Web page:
Watershed data from the grassroots...Is it enough to capture the trends and turn the tide?


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The "Water Resource Management and Education" work plan of the SANREM/Southeast Asia program was designed to facilitate the development of community-based water monitoring teams who could collect credible data on a regular basis and thus understand watershed trends. The community now has multi-year trend data on such things as bacteriological concentrations in rivers and drinking water supplies, stream discharge and sediment yield estimates. Thousands of samples collected by volunteers have provided a large amount of water information that would not otherwise be available because of limited assessments made by governmental or private agencies. The monitors are aware of what their information implies and they are influencing policy and community action in the Manupali River watershed and beyond. This paper will focus on the cost-effectiveness, reliability and value of community-based monitoring programs when they are implemented in technically sound and participatory ways.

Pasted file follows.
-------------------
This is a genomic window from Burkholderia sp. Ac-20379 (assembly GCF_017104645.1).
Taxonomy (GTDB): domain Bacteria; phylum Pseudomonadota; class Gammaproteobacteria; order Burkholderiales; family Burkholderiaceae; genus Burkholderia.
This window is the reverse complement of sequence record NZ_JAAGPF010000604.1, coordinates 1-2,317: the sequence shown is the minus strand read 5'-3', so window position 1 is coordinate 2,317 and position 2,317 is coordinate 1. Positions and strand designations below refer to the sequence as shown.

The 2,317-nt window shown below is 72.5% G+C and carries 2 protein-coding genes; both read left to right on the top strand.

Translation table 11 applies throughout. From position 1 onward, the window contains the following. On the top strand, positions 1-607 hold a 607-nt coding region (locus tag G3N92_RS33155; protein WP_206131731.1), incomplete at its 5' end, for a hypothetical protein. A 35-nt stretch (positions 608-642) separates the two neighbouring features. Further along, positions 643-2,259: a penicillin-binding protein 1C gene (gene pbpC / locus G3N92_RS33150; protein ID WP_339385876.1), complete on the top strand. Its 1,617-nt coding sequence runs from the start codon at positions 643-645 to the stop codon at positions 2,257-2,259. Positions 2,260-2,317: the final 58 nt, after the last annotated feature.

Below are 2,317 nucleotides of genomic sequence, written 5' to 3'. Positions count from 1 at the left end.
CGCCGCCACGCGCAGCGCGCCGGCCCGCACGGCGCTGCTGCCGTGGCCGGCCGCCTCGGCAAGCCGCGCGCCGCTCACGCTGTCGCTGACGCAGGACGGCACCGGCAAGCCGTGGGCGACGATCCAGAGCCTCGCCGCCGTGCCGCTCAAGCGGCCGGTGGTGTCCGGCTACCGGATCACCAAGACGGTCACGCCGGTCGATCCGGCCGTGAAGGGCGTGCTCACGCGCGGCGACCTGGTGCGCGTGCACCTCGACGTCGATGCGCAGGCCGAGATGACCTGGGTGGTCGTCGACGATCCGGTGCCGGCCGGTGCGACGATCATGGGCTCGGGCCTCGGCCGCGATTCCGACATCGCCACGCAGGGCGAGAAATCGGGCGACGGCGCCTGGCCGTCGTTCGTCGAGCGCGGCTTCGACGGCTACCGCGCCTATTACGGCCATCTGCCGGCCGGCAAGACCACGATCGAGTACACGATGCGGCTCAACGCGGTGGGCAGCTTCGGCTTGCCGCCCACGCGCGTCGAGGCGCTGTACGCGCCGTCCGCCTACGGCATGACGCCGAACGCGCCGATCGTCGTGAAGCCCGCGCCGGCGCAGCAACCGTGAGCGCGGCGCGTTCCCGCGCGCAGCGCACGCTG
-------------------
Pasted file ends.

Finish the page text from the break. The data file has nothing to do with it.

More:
Participatory processes, Economic analyses, Water quality, Community participation, Cost-effectiveness, Reliability, Value, Community-based monitoring programs, Water quality monitoring, Citizen volunteers, Local government units, Ecosystem Governance Watershed


Paper presented at the SANREM CRSP Research Scientific Synthesis Conference, Athens, GA, 28-30 November 2001